In honor of May Day, over 100 attendees gathered last Friday at Santa Ana’s Sasscer Park to march in protest for better labor and immigrant rights in Orange County and across the nation.
May Day, also known as International Worker’s Day, takes place every year on the 1st of May and is an unofficial holiday during which people advocate for worker’s rights, usually through protests or parades. Its roots stretch back to the General Strike on May 1, 1886, during which workers nationwide protested and demanded an eight-hour work day.
The May Day events in Santa Ana last Friday were organized by the Orange County May Day Coalition, a broad coalition of organizations centered on promoting human rights, worker’s rights and immigration reform.
Participants first rallied in Sasscer Park where community members gave performances, and coalition members spoke to the audience about the history of May Day and the urgent need for progress still at hand.
Joesé Hernandez, a spokesperson for the rally, introduced the rally’s platform of recognizing and improving culture, peace, solidarity, education, migration, restorative justice, health and ecology, rights and corporate citizenship and housing for workers and immigrants.
He also drew attention to current Black Lives Matter movements occurring across the country.
“We are out here in solidarity for worker’s rights, but let it be known: Black lives matter. Brown lives matter. We are in solidarity with those folks in Baltimore that are fighting for their rights — for human rights — because they have been down-pressed for way too long,” Hernandez said.
Hernandez recognized how the lack of sufficient worker and immigrant rights has negatively impacted Santa Ana youth and families. Namely, he said that the current lack of institutional support has deprived the youth of a proper education and has put them at risk towards the school-to-prison pipeline. As for families, he said they are being broken and threatened by rapid, unfair detainments and deportations.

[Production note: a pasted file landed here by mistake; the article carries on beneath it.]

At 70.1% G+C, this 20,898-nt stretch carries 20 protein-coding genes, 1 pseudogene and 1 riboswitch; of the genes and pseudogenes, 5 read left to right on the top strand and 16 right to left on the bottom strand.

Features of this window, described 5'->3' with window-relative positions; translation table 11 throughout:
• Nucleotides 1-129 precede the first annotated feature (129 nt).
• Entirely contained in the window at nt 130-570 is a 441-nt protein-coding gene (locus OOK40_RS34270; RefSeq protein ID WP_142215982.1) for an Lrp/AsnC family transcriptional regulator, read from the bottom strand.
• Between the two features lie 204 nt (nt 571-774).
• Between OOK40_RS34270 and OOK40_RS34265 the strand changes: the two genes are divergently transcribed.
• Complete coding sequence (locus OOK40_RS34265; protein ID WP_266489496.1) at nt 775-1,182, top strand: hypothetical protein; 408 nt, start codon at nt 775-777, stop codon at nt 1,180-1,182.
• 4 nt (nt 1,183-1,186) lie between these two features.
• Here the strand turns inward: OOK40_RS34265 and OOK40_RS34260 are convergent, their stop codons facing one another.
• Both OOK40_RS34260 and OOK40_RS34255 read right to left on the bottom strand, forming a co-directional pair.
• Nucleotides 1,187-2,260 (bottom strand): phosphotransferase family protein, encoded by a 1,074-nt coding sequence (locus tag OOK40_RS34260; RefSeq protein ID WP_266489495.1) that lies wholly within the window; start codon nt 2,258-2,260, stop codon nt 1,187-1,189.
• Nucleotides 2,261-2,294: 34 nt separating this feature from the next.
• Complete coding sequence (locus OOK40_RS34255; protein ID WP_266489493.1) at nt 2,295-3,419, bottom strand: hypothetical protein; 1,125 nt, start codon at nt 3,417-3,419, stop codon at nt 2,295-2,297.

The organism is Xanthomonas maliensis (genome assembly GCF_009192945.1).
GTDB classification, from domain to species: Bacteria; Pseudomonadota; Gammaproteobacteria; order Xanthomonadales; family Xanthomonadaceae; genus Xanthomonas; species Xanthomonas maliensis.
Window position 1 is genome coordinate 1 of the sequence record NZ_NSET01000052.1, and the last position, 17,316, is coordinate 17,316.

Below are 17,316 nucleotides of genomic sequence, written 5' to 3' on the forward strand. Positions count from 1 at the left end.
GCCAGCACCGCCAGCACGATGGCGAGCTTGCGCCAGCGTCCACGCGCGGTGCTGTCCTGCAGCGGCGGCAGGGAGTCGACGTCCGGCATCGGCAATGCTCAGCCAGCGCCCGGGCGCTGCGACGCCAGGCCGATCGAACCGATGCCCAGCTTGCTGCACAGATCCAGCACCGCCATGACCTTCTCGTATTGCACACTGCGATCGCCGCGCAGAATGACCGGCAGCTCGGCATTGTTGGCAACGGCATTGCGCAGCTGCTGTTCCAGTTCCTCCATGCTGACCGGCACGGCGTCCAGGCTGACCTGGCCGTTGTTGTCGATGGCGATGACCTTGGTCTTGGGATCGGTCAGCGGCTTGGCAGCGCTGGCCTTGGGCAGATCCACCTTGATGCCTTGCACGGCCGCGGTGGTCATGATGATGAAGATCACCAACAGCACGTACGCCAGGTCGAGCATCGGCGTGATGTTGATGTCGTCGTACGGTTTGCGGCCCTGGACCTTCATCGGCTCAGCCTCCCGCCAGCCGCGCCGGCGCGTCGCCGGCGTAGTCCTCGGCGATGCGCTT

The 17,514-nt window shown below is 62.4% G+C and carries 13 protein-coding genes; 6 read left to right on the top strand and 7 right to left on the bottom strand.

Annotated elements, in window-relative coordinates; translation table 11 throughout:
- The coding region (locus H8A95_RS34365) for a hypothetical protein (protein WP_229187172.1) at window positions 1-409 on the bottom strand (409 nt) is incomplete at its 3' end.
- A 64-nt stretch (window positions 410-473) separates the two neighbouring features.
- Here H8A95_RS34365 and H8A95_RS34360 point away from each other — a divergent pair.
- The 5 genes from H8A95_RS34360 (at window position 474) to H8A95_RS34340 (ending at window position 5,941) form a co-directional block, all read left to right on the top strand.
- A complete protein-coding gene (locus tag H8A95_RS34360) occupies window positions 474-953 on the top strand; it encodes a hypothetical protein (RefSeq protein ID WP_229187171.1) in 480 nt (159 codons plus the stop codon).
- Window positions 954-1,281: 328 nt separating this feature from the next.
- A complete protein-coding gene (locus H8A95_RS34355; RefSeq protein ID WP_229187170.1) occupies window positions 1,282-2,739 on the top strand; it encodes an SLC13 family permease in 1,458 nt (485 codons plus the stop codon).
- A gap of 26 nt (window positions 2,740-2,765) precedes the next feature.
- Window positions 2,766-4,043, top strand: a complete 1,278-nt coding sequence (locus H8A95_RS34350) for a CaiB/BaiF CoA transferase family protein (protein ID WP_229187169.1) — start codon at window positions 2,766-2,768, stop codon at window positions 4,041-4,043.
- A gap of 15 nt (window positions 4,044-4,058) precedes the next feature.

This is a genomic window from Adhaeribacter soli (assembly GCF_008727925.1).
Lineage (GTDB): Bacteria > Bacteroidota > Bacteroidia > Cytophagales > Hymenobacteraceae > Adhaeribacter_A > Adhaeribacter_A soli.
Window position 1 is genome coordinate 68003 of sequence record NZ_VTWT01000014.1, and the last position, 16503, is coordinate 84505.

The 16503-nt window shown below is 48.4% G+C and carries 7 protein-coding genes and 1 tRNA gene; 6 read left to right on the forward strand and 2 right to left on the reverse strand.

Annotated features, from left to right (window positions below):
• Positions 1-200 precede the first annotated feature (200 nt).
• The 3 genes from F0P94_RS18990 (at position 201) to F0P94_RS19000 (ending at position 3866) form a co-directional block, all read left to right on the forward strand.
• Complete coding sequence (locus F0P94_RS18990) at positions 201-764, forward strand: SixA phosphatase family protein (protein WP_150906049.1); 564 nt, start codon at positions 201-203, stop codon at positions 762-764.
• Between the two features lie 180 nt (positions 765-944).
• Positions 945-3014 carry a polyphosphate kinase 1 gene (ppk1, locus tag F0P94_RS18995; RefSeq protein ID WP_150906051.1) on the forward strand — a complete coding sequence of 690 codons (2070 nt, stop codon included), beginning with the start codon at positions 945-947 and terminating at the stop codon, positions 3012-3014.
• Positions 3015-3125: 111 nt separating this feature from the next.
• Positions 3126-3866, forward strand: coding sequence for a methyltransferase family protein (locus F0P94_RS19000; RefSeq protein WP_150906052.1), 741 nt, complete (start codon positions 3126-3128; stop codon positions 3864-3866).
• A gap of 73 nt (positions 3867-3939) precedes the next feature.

Hernandez and other speakers emphasized the need for Santa Ana to end their collaborative efforts with U.S. Immigration and Customs Enforcement, or as they phrased it: “to break the ICE.”
A member of the crowd, Yareli Castro, a UCI undergraduate, shared that participating in the march was especially significant to her.
“I am an undocumented individual and a student, and I have always had the need to advocate for my people who have been advocating for our rights for many many years. Although I am not from Orange County, I want to become more involved in this community where I am living and (where) people are being oppressed,” Castro said.
Once the march began, individuals of all ages paraded through the Santa Ana streets for more than a mile. Chants and signs all advocated for justice, peace, and institutional change. They expressed that Black, Brown and all lives matter. Additionally, negative sentiment towards the police was especially present among posters and chants.
The marchers at one point stopped by the nearby address of Ernesto Canepa, a man who was unarmed when he was shot outside his home by the Santa Ana police in late February. He was initially stopped by officers on suspicion of involvement in a robbery. A confrontation ensued, resulting in multiple gunshots killing Canepa.
Standing by a small memorial site of candles and flowers, coordinators of the march asked for everyone to remain in silence for eight minutes, with each minute representing the amount of times Canepa was shot. They then presented Canepa’s family with a wooden cross with a small, golden plaque at the center that read “Murdered by SAPD” below his name.
After marching for a few more blocks, marchers reassembled at Sasscer Park for refreshments donated by the community Marchers stayed to hear further testimonies from the local community, and to watch closing performances.
Overall, the protest remained peaceful and it respectfully paid homage to the roots of May Day, and was a day of solidarity for other related movements and urgent issues.